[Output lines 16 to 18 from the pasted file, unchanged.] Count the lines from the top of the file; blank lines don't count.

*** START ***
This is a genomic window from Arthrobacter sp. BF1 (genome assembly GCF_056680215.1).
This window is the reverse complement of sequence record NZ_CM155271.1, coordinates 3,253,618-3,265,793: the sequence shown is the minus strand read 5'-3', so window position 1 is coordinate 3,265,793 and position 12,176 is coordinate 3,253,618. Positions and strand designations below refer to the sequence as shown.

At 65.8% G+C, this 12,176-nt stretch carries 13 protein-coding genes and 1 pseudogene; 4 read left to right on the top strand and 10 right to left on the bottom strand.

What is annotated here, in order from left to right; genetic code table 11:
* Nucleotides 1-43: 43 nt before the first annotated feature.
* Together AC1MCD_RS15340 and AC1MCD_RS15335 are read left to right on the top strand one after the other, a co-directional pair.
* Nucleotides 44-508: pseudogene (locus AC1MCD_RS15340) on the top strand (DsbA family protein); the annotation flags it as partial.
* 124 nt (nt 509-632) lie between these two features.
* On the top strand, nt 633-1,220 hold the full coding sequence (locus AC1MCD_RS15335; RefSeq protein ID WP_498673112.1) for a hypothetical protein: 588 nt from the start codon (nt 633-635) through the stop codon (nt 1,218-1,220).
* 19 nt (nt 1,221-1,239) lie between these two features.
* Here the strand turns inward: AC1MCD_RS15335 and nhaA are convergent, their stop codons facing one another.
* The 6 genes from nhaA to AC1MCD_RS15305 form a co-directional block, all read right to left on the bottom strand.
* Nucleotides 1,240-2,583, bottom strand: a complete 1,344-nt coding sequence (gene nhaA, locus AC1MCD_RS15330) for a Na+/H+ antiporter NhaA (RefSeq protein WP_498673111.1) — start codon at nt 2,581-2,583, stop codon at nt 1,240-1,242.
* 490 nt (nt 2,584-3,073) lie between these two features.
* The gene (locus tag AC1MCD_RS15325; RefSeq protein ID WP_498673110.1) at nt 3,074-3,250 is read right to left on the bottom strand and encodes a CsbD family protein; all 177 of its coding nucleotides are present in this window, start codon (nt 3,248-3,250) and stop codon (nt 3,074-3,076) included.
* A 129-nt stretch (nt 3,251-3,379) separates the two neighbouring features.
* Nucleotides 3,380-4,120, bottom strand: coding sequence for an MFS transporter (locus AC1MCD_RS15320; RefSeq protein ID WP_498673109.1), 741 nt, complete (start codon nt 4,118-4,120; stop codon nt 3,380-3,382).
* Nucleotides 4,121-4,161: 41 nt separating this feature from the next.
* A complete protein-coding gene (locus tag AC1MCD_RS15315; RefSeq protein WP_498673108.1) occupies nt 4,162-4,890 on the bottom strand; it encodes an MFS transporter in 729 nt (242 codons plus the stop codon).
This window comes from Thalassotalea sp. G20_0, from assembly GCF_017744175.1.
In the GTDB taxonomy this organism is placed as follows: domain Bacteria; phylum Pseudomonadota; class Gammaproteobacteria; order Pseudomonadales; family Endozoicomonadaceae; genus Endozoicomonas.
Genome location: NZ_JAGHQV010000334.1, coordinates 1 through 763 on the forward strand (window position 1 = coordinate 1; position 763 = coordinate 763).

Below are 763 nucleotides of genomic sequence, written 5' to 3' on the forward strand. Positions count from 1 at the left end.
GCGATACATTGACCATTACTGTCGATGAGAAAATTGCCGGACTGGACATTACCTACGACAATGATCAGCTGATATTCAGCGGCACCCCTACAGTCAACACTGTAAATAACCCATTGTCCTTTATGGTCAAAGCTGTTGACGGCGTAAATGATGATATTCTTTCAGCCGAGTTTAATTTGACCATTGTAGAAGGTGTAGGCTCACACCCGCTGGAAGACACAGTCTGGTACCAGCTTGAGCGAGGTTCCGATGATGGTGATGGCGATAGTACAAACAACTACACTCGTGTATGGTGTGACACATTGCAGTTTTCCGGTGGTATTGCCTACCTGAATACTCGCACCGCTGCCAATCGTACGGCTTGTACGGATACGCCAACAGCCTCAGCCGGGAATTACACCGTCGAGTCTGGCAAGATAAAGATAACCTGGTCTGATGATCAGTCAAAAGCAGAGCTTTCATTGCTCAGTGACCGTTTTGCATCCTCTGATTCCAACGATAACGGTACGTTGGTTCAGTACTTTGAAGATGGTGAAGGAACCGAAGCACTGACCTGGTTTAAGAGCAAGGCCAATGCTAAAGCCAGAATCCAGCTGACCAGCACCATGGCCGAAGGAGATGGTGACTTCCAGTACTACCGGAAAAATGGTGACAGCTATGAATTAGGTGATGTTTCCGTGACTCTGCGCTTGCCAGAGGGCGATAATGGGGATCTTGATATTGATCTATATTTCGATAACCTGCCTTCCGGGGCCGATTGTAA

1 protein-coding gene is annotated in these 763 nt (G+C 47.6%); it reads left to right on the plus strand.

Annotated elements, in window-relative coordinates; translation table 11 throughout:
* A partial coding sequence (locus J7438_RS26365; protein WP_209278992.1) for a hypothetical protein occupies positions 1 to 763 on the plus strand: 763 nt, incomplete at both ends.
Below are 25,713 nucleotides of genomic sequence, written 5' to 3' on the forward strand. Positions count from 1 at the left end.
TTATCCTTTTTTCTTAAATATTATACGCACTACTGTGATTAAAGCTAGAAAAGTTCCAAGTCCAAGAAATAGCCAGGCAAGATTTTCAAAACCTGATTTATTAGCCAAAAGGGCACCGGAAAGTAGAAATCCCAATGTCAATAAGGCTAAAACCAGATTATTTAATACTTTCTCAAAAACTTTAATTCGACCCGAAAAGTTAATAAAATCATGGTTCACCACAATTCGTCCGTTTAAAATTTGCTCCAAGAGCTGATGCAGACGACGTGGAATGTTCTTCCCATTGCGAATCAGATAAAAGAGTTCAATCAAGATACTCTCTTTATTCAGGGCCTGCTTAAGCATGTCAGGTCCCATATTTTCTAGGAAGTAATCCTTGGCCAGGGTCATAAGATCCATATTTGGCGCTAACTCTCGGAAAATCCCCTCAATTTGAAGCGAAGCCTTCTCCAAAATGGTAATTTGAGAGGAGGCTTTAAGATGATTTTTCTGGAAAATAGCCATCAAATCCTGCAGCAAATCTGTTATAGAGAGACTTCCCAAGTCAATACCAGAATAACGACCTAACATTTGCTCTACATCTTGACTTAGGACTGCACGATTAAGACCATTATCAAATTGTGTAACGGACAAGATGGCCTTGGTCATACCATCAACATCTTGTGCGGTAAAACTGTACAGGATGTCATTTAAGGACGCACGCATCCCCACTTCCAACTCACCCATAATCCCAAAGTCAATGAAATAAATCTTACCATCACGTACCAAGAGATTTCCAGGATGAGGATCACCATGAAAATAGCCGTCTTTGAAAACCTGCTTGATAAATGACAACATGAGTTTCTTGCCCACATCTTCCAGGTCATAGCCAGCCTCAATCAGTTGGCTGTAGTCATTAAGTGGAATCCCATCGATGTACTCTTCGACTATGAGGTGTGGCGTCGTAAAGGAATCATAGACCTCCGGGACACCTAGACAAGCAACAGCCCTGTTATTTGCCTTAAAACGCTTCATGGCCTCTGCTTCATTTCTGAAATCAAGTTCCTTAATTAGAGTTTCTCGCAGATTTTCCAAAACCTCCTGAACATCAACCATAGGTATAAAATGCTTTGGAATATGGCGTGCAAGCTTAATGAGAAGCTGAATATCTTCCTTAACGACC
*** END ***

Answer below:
* A 129-nt stretch (nt 3,251-3,379) separates the two neighbouring features.
* Nucleotides 3,380-4,120, bottom strand: coding sequence for an MFS transporter (locus AC1MCD_RS15320; RefSeq protein ID WP_498673109.1), 741 nt, complete (start codon nt 4,118-4,120; stop codon nt 3,380-3,382).
* Nucleotides 4,121-4,161: 41 nt separating this feature from the next.